2022 Property Tax Singapore Guide: How Much Do You Need To Pay?

Following the announcement of the Singapore Budget 2022, we have observed increments in wealth taxes across the board. In this article, we explore what property owners can expect to pay in property taxes, how they are calculated and how this may affect the property market in Singapore.

Annual Value – The Basis of Property Tax

Property tax serves as a wealth tax and is a tax on the ownership on the property as opposed to the functional usage of a property. Unlike income tax, property tax is therefore not dependent on the rental income of your property, but rather the Annual Value (AV) of your property as determined by the Inland Revenue Authority of Singapore (IRAS). This distinction is important as it means that if you own two properties, you will be taxed on both accordingly, regardless of whether your second property is vacant or occupied.

The AV of the property is the value that will be considered when applying the property’s relevant tax rate. Without getting into too much detail, the AV generally relates to the gross amount at which the property can be reasonably be expected to be let on a yearly basis. Depending on the type of property, inclusions and exclusions of expenses may vary according to the Property Tax Act.

There are multiple ways to determine a property’s AV, but residential properties are typically benchmarked against other comparable properties. The valuer would then make various adjustments based on any differences in existing physical condition and orientation.

The AV can be revised on a yearly basis but is ultimately dependent on market values. AV is used instead of Capital Value for a handful of reasons. Firstly, data on Capital Value is retrieved by tracking sales transactions. In comparison, the data is rental values (which serves as a basis for AV calculation) is far more available than sales transactions data. Secondly, sales prices tend to vary more than rental prices, leading to a greater amount of volatility.  

Property Tax

As Singapore’s population continues to grow, stronger demand for property in this land-scarce country will continue pushing property prices higher. The property tax therefore serves to disincentivise multiple property ownership, firstly through progressive tax rates on annual value, and secondly through higher tax rates for non-owner-occupied property.

Changes for owner-occupier tax rates

Source: IRAS
Source: IRAS

Here’s an illustrative example.

This table illustrates three hypothetical properties with varying monthly rent. Immediately, we observe that the new changes in property tax rates affect homes with a higher annual value to a significantly greater degree. Following the changes in 1 Jan 2024, properties with an AV of under $55,000 experience only a slight increase in property taxes. However, properties with an AV of over $70,000 will be most affected by these new measures, with an extreme scenario shown in the example above.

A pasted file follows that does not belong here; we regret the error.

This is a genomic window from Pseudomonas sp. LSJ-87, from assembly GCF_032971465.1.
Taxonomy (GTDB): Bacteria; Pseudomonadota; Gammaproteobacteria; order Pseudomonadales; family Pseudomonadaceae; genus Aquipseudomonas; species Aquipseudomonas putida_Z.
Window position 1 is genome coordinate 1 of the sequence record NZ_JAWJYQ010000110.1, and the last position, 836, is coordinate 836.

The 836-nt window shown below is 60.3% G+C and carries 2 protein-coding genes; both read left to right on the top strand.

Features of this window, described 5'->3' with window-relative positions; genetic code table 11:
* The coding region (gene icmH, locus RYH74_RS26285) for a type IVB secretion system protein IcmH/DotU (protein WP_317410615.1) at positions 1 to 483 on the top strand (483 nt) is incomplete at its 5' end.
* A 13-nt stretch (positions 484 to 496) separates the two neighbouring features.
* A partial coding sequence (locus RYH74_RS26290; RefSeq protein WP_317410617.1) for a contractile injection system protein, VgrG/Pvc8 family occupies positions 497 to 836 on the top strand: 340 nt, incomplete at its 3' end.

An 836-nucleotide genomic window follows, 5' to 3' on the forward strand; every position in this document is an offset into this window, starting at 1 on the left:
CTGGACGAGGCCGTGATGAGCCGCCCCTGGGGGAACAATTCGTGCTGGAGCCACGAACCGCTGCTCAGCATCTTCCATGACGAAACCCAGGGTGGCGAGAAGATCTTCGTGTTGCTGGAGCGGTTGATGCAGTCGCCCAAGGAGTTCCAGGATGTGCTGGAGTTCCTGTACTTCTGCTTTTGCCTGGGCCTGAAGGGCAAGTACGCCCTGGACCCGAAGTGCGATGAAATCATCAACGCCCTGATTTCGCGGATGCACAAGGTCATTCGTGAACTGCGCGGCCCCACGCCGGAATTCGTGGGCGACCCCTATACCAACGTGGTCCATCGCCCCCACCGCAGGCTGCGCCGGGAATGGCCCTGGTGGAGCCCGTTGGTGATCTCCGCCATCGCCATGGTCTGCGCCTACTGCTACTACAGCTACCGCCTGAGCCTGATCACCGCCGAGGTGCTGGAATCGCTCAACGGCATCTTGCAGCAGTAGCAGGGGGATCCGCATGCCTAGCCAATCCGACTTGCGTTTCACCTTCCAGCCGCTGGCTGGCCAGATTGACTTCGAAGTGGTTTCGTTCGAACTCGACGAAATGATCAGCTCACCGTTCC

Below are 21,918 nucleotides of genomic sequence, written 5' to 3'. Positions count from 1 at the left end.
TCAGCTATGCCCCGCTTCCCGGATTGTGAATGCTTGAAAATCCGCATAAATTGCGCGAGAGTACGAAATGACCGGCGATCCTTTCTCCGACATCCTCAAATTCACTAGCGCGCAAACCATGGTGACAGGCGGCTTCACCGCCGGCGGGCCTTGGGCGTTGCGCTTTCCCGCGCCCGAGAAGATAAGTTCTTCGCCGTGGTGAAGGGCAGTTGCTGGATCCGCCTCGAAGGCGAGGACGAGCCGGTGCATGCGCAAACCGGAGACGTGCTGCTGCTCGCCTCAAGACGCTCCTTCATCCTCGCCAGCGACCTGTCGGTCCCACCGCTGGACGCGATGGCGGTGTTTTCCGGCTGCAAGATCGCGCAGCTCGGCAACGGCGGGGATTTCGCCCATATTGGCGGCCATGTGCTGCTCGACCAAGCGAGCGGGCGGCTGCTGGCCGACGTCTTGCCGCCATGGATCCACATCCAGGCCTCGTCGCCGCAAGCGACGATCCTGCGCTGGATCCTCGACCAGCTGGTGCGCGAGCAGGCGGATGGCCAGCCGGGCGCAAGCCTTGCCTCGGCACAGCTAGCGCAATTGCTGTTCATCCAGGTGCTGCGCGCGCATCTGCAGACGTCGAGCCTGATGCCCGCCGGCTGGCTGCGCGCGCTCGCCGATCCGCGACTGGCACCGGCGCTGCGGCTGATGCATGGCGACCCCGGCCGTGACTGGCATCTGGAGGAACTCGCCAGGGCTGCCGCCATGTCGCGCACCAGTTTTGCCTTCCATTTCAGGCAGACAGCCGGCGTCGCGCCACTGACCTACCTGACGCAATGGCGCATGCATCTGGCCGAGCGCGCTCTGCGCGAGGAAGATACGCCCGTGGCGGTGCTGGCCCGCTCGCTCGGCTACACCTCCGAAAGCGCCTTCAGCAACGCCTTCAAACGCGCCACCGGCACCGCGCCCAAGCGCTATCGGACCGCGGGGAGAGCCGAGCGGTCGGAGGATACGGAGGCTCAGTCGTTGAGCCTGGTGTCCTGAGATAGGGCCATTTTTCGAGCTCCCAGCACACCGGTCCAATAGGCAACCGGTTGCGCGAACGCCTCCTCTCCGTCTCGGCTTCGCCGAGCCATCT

While the former tax measures put properties with an AV over $130,000 in the same bracket, the new measures do the same with properties beyond $100,000. Similarly, we see greater stratification amongst properties that fall into the lower AV range, which may be a response to the strength in demand for smaller quantum units as seen throughout 2020-2021.

However, the AV for most Singaporeans fall below $30,000 for HDBs and below $40,000 for private residential properties, which means that the incremental property tax on our existing property is less substantial. In fact, the largest increase in property tax would only affect approximately 7% of homes in Singapore, belonging to those who own Good Class Bungalows and large landed properties.

Non-owner-occupied residential tax rates

Source: IRAS

For non-owner-occupied residential tax rates, increases were more significant across all brackets. This is likely aimed at curbing the purchase of multiple properties beyond one’s means.

For landlords, the increase in property tax decreases their holding power, unlike the stamp duties which are charged once during a transaction. Over a long period, property taxes are likely to make a large impact on the overall yield of the property since a large proportion of the income from property investments are derived from capital gains. Currently, the government has not imposed any new taxes on capital gains.

One response that we may expect from landlords would be an increase in rent such that the annual rental income becomes sufficient to cover the cost of the mortgage and the property tax. Whether the rental market is willing and able to accept this remains to be seen. However, if the market does accept higher rents, the AV of property within the market will increase as well, which would then relate to an increase in gross property tax payable.

Overall, when purchasing a property, it is important to consider these longer-term factors that relate to recurring costs. While additional fees like stamp duties are initial hurdles to consider, the impact of property taxes may limit your ability to renovate or upgrade your property. As always, we recommend taking all these factors into consideration when deciding whether to purchase a second property or when deciding which property should be listed as owner-occupied to optimise your property taxes. After all, higher taxes do not mean all opportunity has been eradicated, instead, astute homebuyers will have to search deeper for more value.

Jennelle Lee
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